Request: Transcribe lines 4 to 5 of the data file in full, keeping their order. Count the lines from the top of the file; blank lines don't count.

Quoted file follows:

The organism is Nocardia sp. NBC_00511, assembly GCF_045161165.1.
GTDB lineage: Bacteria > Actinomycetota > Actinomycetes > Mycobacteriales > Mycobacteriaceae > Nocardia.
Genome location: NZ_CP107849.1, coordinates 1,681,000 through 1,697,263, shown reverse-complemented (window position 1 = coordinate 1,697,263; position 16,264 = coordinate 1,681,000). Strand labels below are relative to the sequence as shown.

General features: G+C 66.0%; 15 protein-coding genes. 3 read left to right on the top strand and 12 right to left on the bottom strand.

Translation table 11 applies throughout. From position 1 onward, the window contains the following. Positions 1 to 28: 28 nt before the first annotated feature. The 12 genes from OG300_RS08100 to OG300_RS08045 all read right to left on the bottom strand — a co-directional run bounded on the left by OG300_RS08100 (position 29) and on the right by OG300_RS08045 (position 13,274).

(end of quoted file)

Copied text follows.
General features: G+C 66.0%; 15 protein-coding genes. 3 read left to right on the top strand and 12 right to left on the bottom strand.

Translation table 11 applies throughout. From position 1 onward, the window contains the following. Positions 1 to 28: 28 nt before the first annotated feature. The 12 genes from OG300_RS08100 to OG300_RS08045 all read right to left on the bottom strand — a co-directional run bounded on the left by OG300_RS08100 (position 29) and on the right by OG300_RS08045 (position 13,274).